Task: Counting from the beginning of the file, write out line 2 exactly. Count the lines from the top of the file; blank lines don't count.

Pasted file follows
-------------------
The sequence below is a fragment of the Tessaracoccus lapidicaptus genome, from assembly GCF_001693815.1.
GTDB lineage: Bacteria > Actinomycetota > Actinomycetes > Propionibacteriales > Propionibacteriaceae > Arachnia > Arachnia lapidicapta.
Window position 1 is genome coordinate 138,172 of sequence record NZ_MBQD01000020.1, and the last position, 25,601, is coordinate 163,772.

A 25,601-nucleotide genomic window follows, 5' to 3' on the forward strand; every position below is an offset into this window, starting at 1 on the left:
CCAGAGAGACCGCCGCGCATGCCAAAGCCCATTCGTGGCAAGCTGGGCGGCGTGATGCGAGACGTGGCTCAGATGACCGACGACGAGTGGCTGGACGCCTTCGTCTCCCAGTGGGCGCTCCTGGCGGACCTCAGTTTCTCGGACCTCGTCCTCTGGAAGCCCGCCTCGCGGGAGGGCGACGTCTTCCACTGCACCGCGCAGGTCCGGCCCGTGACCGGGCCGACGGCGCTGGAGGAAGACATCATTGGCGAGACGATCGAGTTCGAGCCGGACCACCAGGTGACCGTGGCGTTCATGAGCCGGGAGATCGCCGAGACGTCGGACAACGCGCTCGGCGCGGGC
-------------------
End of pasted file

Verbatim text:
GTDB lineage: Bacteria > Actinomycetota > Actinomycetes > Propionibacteriales > Propionibacteriaceae > Arachnia > Arachnia lapidicapta.